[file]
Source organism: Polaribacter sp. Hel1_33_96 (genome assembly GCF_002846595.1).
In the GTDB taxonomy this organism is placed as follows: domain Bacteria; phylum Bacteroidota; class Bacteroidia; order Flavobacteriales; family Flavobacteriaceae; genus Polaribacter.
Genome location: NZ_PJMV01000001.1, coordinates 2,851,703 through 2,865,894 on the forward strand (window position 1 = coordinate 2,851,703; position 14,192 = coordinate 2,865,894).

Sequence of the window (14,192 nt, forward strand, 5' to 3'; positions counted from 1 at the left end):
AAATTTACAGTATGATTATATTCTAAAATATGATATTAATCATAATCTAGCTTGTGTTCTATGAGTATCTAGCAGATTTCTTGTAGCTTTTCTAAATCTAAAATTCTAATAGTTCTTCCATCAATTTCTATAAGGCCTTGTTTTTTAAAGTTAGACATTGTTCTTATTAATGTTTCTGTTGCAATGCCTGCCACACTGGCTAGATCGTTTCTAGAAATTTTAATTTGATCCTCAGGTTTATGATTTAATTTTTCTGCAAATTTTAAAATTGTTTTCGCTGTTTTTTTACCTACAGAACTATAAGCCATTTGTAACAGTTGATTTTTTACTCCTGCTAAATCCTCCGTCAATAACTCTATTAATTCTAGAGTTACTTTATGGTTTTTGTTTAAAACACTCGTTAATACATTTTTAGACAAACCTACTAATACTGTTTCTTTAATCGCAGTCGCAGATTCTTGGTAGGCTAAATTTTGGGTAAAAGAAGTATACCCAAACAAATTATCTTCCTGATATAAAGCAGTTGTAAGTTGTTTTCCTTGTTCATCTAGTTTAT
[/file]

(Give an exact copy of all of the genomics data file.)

Source organism: Polaribacter sp. Hel1_33_96 (genome assembly GCF_002846595.1).
In the GTDB taxonomy this organism is placed as follows: domain Bacteria; phylum Bacteroidota; class Bacteroidia; order Flavobacteriales; family Flavobacteriaceae; genus Polaribacter.
Genome location: NZ_PJMV01000001.1, coordinates 2,851,703 through 2,865,894 on the forward strand (window position 1 = coordinate 2,851,703; position 14,192 = coordinate 2,865,894).

Sequence of the window (14,192 nt, forward strand, 5' to 3'; positions counted from 1 at the left end):
AAATTTACAGTATGATTATATTCTAAAATATGATATTAATCATAATCTAGCTTGTGTTCTATGAGTATCTAGCAGATTTCTTGTAGCTTTTCTAAATCTAAAATTCTAATAGTTCTTCCATCAATTTCTATAAGGCCTTGTTTTTTAAAGTTAGACATTGTTCTTATTAATGTTTCTGTTGCAATGCCTGCCACACTGGCTAGATCGTTTCTAGAAATTTTAATTTGATCCTCAGGTTTATGATTTAATTTTTCTGCAAATTTTAAAATTGTTTTCGCTGTTTTTTTACCTACAGAACTATAAGCCATTTGTAACAGTTGATTTTTTACTCCTGCTAAATCCTCCGTCAATAACTCTATTAATTCTAGAGTTACTTTATGGTTTTTGTTTAAAACACTCGTTAATACATTTTTAGACAAACCTACTAATACTGTTTCTTTAATCGCAGTCGCAGATTCTTGGTAGGCTAAATTTTGGGTAAAAGAAGTATACCCAAACAAATTATCTTCCTGATATAAAGCAGTTGTAAGTTGTTTTCCTTGTTCATCTAGTTTAT